Background: Recent trials on rectal cancer have demonstrated significant improvements in local recurrence without improvements in overall survival. The aim of this paper was to define the influence of local recurrence on survival in a prospective series of patients who underwent R0 or R1 resections for rectal cancer. Methods: Patients presenting with rectal cancer from 1996 to 2012 were prospectively audited. The study included patients who underwent an R0 or R1 resection. Local recurrence was defined as cancer regrowth detected in the pelvis regardless of whether or not new metastases were found elsewhere. Kaplan-Meier curves, smoothed hazard functions and Cox models using both time since diagnosis and age as the time scale were used to define the influence of local recurrence on overall survival. Results: The study involved 483 patients, of mean age 66 years (standard deviation = 13) and a median follow-up of 5.2 years. The results at 5 years were overall survival 71% (95% confidence interval (CI) 66-75), local recurrence 7% (95% CI 5-10) and distant recurrence 18% (95% CI 14-22). Patients diagnosed with local recurrence died faster than patients diagnosed with either distant recurrence or no recurrence, and this was particularly obvious for younger patients (local hazard ratio (HR) 54, 95% CI 12-253 and distant HR19, 95% CI 4-80). Local recurrence that developed early following surgery also had worse survival outcomes. Conclusions: Within this cohort of rectal cancer patients, the early development of local recurrence was the single most important indicator of a reduced survival, and carried a worse prognosis than the development of distant metastases alone. © 2013 Royal Australasian College of Surgeons. Source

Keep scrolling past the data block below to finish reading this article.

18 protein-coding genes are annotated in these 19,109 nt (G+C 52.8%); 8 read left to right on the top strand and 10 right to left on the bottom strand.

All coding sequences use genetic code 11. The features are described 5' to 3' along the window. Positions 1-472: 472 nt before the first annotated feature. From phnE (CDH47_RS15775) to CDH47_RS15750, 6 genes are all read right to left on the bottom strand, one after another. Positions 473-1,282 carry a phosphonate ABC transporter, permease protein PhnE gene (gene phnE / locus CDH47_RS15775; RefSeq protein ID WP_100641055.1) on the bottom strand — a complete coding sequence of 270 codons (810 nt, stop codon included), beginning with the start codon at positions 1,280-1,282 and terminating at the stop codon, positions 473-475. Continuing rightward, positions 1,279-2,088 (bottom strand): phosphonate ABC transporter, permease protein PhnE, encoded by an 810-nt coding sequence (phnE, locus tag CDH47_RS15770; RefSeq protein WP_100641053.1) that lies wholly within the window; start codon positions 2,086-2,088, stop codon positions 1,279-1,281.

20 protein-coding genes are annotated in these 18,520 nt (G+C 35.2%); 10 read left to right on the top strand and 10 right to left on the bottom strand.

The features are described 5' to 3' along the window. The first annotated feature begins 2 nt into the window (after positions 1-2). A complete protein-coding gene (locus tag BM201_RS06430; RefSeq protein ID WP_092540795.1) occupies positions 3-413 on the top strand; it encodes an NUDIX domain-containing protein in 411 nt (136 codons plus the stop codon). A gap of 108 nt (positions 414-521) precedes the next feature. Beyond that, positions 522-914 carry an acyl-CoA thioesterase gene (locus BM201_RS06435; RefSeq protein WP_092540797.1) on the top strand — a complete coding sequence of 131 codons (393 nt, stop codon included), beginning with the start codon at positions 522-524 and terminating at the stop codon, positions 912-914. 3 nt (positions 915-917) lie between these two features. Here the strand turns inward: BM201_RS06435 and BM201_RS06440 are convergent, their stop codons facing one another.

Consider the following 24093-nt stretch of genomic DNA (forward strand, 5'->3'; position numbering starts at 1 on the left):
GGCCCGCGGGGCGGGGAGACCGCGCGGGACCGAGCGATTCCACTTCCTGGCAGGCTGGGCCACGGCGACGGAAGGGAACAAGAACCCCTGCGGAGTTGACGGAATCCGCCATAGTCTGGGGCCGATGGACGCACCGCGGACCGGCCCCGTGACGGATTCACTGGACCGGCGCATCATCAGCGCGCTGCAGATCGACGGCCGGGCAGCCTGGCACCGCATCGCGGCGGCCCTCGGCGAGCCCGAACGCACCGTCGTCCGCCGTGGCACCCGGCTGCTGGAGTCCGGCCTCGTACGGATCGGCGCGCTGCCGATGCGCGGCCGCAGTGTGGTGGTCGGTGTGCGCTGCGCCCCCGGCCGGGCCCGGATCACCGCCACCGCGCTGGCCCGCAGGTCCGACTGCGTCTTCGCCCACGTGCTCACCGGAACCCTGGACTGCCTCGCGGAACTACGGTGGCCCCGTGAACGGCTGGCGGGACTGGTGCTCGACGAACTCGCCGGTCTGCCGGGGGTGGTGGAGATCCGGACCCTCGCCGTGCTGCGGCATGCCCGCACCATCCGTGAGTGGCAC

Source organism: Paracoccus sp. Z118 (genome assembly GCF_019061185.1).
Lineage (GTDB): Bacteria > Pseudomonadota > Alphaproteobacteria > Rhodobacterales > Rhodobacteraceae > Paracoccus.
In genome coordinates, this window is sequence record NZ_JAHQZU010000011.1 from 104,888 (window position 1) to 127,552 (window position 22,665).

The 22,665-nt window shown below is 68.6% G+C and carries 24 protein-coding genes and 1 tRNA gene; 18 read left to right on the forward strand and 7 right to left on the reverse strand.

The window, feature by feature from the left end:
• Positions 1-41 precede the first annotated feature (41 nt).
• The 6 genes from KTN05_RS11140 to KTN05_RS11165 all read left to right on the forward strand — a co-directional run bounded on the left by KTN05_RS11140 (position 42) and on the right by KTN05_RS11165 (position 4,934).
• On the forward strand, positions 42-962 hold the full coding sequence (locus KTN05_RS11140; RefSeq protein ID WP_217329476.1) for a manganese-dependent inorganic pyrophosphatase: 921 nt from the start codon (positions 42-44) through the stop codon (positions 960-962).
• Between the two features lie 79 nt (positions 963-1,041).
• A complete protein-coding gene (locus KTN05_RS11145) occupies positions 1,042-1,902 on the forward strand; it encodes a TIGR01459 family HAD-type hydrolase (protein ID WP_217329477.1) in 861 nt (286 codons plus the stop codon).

Houlston R.S.,Institute of Cancer Research | Cheadle J.,University of Cardiff | Dobbins S.E.,Institute of Cancer Research | Tenesa A.,University of Edinburgh | And 43 more authors.